That this woman is writing again. Curses that it took something gut-wrenchingly awful to get her to do it. Isn't that always how it goes, though?
"My therapist makes me talk about my childhood and how afraid I was of my father. Very afraid, I tell her. My childhood was one long army crawl around his temper. I wasn't necessarily taught to avoid conflict, but I see a potential confrontation and hide as if it might give me a disease. Because someone might get shoved up against a wall and have a finger wagged a little too close to their face. My ten-year-old self is a specter who hovers just above my shoulder. I don't know what the hell she wants or is waiting for." (From Bad Days, by Heather Armstrong)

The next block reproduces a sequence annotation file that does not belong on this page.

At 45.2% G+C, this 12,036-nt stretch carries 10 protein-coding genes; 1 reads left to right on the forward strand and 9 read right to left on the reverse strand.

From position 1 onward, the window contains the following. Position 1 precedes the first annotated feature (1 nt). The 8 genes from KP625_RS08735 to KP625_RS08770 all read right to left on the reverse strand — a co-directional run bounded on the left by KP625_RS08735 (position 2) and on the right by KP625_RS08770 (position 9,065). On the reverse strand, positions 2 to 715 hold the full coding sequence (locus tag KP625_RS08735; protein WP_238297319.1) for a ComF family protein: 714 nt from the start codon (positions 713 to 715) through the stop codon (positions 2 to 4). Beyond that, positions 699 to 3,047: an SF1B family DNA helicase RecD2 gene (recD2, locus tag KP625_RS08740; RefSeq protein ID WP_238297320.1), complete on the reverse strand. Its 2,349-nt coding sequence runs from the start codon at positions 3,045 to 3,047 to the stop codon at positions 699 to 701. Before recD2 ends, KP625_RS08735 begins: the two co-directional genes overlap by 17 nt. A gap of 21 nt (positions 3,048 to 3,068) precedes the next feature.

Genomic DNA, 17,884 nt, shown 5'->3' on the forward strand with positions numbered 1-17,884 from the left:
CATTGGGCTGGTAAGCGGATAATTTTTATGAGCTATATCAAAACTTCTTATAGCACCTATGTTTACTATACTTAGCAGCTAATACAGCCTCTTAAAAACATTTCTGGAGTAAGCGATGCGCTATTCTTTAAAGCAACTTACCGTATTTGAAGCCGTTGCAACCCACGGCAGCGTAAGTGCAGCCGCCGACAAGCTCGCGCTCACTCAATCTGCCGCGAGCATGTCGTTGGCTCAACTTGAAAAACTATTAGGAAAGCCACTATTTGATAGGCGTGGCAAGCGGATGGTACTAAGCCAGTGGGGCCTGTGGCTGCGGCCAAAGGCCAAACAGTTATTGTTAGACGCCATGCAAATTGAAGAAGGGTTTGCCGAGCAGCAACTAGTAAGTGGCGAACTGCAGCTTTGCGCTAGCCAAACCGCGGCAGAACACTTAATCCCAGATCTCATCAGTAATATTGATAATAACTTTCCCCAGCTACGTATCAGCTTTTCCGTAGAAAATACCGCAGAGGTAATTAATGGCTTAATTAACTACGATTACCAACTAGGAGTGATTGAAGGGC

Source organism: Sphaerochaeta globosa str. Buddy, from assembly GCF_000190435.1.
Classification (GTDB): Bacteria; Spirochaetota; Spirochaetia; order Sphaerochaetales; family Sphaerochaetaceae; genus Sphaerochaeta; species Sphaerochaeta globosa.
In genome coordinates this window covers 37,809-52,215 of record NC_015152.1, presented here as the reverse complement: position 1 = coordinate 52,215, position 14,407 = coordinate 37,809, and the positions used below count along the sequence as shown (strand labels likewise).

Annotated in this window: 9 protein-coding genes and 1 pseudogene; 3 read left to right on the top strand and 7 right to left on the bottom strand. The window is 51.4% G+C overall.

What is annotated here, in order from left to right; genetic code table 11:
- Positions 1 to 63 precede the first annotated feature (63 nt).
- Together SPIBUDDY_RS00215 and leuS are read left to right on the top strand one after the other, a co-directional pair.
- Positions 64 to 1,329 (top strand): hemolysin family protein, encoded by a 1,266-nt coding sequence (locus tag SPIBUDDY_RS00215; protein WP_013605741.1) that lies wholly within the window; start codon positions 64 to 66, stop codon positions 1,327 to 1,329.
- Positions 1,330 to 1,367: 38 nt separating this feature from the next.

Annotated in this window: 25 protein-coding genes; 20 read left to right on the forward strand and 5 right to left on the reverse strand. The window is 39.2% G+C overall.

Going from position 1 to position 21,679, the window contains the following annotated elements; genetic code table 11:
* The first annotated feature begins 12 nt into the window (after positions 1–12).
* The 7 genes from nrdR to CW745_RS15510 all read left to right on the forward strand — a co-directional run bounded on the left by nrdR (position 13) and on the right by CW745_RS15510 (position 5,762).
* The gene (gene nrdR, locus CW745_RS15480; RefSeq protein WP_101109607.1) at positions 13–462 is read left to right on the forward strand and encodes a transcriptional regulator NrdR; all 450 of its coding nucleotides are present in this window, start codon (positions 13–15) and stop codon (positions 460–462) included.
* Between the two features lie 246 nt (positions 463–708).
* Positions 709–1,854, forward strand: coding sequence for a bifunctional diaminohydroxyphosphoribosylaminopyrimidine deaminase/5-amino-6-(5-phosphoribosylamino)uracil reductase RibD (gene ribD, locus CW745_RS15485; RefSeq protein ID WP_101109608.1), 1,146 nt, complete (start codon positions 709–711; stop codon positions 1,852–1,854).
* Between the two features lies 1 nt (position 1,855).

I have Moleskine upon Moleskine filled with grief, loss, and shame. I never stop and remember to write the good stuff. I never stop and remember to even think about the good stuff. It's far too easy to spot that one far-off cloud on an unnaturally sunny day. STORM'S A-BREWIN'!
An anxious eight year old I know was recently given a blank book by the school counselor. He's supposed to write good things about himself and his day.
That week, I received the same assignment from my therapist.
That seems about right.